be a linear map. This linear map might for instance simply map the values in to prescribed locations in the matrix . In that case, when is small, all the factors are -sparse. Another insightful example is when uses to construct a Toeplitz or Circulant matrix. More complex examples include those where the matrix is obtained by combining several smaller Toeplitz or circulant matrices. In the latter case, the product can be the matrix corresponding to a convolutional network. This example is presented in Section 7. Another interesting example is obtained when (or ) is defined by the product (or ), where the columns of contain learning samples and (or ) has the form (1). In this case, contains an analysis of the samples.

In addition to the structure induced by the operators , we also consider structure imposed on the vectors . We assume that we know a collection of models with the property that for every , is a given subset. We will assume that the parameters defining the factors are such that there exists such that . The typical examples we have in mind include models for which is the level set of a function. The function defines a prior on the parameters . For instance, when , might contain sparse vectors, impose grouped sparsity or co-sparsity. Still when , other examples impose non-negativity constraints, orthogonality (for low rank approximation), equality (in phase retrieval), an upper-bound on the norm of the columns of (in dictionary learning). The examples are numerous.

We now precisely state the problem considered in this paper. We assume a collection of models is known and that there exists a model defined by an unknown and parameters , with for all , and we only are given the product of matrices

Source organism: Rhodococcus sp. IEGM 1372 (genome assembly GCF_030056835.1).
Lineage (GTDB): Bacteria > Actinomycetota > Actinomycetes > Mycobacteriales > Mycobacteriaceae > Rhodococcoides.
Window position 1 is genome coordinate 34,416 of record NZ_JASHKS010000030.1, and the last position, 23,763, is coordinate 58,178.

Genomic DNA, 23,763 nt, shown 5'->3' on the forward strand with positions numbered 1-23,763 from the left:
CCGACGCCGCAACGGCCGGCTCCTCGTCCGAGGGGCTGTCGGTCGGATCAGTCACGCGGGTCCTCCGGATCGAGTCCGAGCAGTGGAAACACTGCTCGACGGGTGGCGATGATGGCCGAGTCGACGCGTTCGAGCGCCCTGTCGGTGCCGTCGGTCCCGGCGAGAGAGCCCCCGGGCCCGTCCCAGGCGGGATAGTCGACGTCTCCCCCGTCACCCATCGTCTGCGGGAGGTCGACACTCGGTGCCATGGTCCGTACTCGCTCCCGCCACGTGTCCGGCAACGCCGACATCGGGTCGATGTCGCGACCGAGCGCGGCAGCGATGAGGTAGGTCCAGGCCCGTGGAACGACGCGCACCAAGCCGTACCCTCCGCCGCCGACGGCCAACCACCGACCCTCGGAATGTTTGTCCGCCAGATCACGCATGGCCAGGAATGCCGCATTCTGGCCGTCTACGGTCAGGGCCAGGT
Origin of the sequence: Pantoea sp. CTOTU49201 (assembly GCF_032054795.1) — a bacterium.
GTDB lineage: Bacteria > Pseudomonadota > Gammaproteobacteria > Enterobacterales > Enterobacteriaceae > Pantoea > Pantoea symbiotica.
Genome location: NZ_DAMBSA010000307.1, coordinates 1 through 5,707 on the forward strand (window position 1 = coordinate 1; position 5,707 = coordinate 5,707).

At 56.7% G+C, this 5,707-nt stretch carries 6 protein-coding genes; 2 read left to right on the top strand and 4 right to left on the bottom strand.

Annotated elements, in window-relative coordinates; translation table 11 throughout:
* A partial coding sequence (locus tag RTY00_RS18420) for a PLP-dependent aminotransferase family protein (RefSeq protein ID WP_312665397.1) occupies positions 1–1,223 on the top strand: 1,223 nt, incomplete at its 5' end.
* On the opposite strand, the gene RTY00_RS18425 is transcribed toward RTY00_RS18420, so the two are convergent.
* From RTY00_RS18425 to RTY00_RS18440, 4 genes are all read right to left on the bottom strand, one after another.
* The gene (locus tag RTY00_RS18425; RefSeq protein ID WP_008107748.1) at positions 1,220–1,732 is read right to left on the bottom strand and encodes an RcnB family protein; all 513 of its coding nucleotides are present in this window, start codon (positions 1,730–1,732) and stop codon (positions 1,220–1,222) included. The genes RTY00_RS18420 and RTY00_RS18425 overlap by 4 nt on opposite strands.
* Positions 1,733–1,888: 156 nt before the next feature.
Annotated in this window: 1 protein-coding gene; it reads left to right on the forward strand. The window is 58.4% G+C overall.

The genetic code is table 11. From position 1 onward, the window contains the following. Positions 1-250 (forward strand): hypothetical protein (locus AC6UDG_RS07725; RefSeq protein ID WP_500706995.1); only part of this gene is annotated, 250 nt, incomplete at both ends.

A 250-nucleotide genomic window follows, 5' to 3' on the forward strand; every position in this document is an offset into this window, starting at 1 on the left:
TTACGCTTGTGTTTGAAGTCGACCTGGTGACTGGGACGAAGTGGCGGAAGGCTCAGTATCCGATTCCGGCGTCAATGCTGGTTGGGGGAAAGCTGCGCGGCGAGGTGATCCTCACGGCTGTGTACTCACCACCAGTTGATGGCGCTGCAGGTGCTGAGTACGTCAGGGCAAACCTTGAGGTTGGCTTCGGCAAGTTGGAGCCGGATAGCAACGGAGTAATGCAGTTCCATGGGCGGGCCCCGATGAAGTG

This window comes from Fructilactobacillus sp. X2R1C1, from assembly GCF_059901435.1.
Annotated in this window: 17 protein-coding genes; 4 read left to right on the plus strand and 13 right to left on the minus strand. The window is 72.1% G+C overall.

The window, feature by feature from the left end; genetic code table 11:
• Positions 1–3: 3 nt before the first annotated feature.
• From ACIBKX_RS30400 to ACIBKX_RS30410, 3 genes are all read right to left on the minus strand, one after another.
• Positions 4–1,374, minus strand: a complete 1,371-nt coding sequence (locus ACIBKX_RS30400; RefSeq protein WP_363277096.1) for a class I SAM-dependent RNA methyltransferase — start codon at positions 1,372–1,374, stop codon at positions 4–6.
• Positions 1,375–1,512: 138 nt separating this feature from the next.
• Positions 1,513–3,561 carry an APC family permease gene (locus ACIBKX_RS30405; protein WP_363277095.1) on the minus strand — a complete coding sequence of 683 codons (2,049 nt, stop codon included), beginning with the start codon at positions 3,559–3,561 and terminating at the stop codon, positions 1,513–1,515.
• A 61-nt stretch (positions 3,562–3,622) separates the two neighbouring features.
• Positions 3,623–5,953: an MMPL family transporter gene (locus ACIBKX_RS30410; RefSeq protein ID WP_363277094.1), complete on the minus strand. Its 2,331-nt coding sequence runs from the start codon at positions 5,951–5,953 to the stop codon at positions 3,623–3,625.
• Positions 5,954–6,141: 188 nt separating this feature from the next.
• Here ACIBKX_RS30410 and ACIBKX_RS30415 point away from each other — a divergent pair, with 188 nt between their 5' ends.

for an unknown error term . Our goal is to establish sharp and, as far as possible, simple conditions guaranteeing that we can recover the parameters with an accuracy comparable to . The typical solver we have in mind minimizes


However, following [7], we state stability results that hold for an inaccurate (also called inexact or approximate) minimizer of (2). Such an inaccurate minimizer is such that , for some , and

Doing so, the stability results apply to a larger class of solvers. In particular, it can apply to heuristics or (for instance) to solvers that minimize an approximate objective function or an objective function that is not based on the Euclidean distance. Our statements say that the smaller the smaller the error on the estimate of the parameters .

The stability question boils down to an identifiability issue when the error term vanishes and the minimization is exact. We therefore begin to study necessary and sufficient conditions for the uniqueness of the factors satisfying both and